Pat Robertson created his own separate media empire and used it to push the Fundie agenda, including bashing sexual minorities. That empire is huge, reaching millions, and is well funded.

James Dobson also had a huge following through his own media outlet, Focus on the Family. He became the enforcer. If he didn't like what a politician was doing he would rant about it, prompting his listeners to inundate the politician's mail, email, and phone. It got to the point that some politicians called Dobson before a major decision. That was especially true of Bush II when the decision was judges for federal courts and justices for the Supreme Court (more on this later). Through this Dobson showed his intent of driving moderates out of the GOP.

Dobson created action councils around the country. While many of them had the word "family" in the organization's name, the names were different enough to avoid easy tracing back to Dobson. These local councils could do the political enforcement at the local and state level. Through his empire Dobson has become "the most powerful and the most influential voice on the religious right."

A key part of Dobson's efforts was to use the lies Criswell developed to demonize gay people. Part of it was because he saw us as a threat, part of it was because he could raise millions of dollars that way.

Mel White includes D. James Kennedy in this cast of characters. Kennedy is the head pastor of the huge Coral Ridge Presbyterian Church in South Florida. Kennedy uses that platform to spout a more extreme version of what Dobson, Robertson, and Falwell say.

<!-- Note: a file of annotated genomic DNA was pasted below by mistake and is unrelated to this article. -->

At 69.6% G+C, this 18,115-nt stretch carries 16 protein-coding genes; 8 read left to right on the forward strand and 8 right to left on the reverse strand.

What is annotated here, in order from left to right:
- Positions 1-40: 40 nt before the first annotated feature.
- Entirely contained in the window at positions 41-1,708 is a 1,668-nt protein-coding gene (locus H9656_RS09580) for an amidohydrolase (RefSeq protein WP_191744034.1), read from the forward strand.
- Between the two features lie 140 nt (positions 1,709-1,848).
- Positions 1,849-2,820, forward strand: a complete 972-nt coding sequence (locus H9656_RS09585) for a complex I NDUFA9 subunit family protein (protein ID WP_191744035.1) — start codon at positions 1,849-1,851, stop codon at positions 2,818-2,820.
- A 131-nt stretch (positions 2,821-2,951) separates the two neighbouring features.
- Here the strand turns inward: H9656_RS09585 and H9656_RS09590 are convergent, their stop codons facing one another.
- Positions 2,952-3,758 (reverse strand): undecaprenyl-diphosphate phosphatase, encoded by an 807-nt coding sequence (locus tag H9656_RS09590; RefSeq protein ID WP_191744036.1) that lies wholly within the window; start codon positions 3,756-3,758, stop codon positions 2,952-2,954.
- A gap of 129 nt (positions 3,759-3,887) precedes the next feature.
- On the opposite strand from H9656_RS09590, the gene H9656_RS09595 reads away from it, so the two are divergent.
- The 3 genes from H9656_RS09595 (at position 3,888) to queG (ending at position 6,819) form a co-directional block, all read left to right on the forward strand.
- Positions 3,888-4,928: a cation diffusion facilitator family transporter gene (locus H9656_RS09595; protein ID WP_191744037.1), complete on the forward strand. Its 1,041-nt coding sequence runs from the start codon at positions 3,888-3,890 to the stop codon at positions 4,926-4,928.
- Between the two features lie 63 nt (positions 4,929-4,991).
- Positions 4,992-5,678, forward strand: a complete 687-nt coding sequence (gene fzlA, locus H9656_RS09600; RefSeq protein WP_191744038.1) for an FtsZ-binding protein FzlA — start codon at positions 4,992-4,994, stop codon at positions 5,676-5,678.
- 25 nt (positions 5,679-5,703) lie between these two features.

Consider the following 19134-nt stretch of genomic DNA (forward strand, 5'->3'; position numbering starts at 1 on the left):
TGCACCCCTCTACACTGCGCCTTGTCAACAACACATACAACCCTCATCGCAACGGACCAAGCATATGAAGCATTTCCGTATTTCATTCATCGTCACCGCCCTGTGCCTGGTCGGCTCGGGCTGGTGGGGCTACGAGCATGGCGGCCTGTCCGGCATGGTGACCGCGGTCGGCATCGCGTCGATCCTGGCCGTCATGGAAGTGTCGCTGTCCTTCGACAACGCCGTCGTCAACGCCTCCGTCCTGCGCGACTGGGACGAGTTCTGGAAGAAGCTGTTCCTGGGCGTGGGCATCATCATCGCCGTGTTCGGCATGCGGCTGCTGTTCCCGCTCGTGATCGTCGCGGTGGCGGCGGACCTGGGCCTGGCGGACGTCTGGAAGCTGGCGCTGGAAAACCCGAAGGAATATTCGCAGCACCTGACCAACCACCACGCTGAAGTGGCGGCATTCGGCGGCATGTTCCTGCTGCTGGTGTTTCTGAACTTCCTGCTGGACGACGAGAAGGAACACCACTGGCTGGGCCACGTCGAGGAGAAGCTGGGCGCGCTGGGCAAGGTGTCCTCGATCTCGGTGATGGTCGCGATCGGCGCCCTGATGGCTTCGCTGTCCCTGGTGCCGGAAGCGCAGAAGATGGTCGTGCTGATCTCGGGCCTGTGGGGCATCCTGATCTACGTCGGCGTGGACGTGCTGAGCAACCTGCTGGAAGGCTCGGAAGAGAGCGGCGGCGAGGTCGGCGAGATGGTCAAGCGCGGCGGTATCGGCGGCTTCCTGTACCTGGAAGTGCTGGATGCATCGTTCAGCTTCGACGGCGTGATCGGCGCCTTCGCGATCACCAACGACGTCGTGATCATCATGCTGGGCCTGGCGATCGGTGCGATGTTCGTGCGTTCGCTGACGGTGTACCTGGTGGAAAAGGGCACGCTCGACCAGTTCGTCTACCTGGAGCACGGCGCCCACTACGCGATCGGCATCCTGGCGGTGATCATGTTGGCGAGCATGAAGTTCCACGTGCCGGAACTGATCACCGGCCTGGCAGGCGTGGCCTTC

D. James Kennedy was the perfect shepherd to guide his flock away from the real problems of justice, mercy, and truth every Sunday with a fundamentalist Christian mix of patriotism, cheap grace, pseudopsychology, and scary apocalyptic warnings of what might happen to America if... If the evil Soviet empire triumphs... If homosexuals have their way with our children... If feminists destroy the family... If pro-abortionists continue killing a million unborn babies yearly... If criminals, teenage gangsters, drug peddlers continue to roam our streets.. If pornographers... If the internet... If Hollywood... If activist judges... If Hillary Clinton...
Kennedy was a signer, though not author, of A Manifesto for the Christian Church that was signed by 460 Fundies in 1986. This document includes a list of essential truths. At the top of the list is the inerrancy of the bible, which is
the test for all truth, including philosophies, books, values, actions, and plans, and the final measurement of all God wants mankind to know about law, government, economics, business, education, arts and communication, medicine, psychology, and science.
According to the Manifesto when a nation obeys the bible it will be blessed, when it disobeys it will be cursed. It is America's task to teach the rest of the world of God's laws. In the list of social evils, abortion is at the top followed by homosexuality, well above treatment of the poor (#5) and racial discrimination (#8). Since the bible must be taken literally the response to homosexuality must be the death penalty.

Schaeffer issued the call to arms. Criswell supplied the propaganda and the urge to purge. Falwell and Robertson supplied the troops. Dobson bullied the politicians. And Kennedy trumpeted their ultimate dream.